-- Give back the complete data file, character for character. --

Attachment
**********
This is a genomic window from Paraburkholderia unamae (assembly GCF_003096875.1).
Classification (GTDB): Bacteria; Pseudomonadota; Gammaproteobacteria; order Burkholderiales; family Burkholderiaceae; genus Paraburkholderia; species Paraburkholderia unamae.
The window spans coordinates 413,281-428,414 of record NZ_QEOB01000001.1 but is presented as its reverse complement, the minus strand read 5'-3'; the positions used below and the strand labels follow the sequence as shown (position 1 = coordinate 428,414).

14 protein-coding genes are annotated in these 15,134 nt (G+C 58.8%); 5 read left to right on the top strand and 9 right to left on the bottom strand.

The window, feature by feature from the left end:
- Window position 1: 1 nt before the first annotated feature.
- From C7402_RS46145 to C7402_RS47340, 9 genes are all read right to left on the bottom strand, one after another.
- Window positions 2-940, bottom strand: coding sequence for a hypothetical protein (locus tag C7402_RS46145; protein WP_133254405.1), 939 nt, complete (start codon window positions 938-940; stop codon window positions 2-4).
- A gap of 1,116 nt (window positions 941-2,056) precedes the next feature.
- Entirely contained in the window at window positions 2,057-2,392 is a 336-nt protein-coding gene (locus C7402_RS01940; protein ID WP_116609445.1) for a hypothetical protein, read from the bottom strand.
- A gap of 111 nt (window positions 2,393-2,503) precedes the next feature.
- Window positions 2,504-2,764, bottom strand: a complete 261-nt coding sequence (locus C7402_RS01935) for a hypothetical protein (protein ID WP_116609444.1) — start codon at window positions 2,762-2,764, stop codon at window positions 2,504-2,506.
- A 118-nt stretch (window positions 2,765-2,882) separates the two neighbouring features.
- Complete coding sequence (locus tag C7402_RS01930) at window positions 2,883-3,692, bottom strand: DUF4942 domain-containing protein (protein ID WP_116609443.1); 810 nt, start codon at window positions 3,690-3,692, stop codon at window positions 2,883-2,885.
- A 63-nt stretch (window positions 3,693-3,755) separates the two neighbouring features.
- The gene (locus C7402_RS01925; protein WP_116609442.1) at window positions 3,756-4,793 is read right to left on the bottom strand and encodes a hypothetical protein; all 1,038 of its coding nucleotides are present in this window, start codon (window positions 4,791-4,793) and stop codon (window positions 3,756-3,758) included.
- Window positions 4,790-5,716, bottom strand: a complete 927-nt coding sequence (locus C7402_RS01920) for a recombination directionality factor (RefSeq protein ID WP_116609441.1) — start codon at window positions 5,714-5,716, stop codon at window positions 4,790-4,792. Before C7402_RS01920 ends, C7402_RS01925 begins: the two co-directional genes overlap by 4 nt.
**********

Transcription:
This is a genomic window from Paraburkholderia unamae (assembly GCF_003096875.1).
Classification (GTDB): Bacteria; Pseudomonadota; Gammaproteobacteria; order Burkholderiales; family Burkholderiaceae; genus Paraburkholderia; species Paraburkholderia unamae.
The window spans coordinates 413,281-428,414 of record NZ_QEOB01000001.1 but is presented as its reverse complement, the minus strand read 5'-3'; the positions used below and the strand labels follow the sequence as shown (position 1 = coordinate 428,414).

14 protein-coding genes are annotated in these 15,134 nt (G+C 58.8%); 5 read left to right on the top strand and 9 right to left on the bottom strand.

The window, feature by feature from the left end:
- Window position 1: 1 nt before the first annotated feature.
- From C7402_RS46145 to C7402_RS47340, 9 genes are all read right to left on the bottom strand, one after another.
- Window positions 2-940, bottom strand: coding sequence for a hypothetical protein (locus tag C7402_RS46145; protein WP_133254405.1), 939 nt, complete (start codon window positions 938-940; stop codon window positions 2-4).
- A gap of 1,116 nt (window positions 941-2,056) precedes the next feature.
- Entirely contained in the window at window positions 2,057-2,392 is a 336-nt protein-coding gene (locus C7402_RS01940; protein ID WP_116609445.1) for a hypothetical protein, read from the bottom strand.
- A gap of 111 nt (window positions 2,393-2,503) precedes the next feature.
- Window positions 2,504-2,764, bottom strand: a complete 261-nt coding sequence (locus C7402_RS01935) for a hypothetical protein (protein ID WP_116609444.1) — start codon at window positions 2,762-2,764, stop codon at window positions 2,504-2,506.
- A 118-nt stretch (window positions 2,765-2,882) separates the two neighbouring features.
- Complete coding sequence (locus tag C7402_RS01930) at window positions 2,883-3,692, bottom strand: DUF4942 domain-containing protein (protein ID WP_116609443.1); 810 nt, start codon at window positions 3,690-3,692, stop codon at window positions 2,883-2,885.
- A 63-nt stretch (window positions 3,693-3,755) separates the two neighbouring features.
- The gene (locus C7402_RS01925; protein WP_116609442.1) at window positions 3,756-4,793 is read right to left on the bottom strand and encodes a hypothetical protein; all 1,038 of its coding nucleotides are present in this window, start codon (window positions 4,791-4,793) and stop codon (window positions 3,756-3,758) included.
- Window positions 4,790-5,716, bottom strand: a complete 927-nt coding sequence (locus C7402_RS01920) for a recombination directionality factor (RefSeq protein ID WP_116609441.1) — start codon at window positions 5,714-5,716, stop codon at window positions 4,790-4,792. Before C7402_RS01920 ends, C7402_RS01925 begins: the two co-directional genes overlap by 4 nt.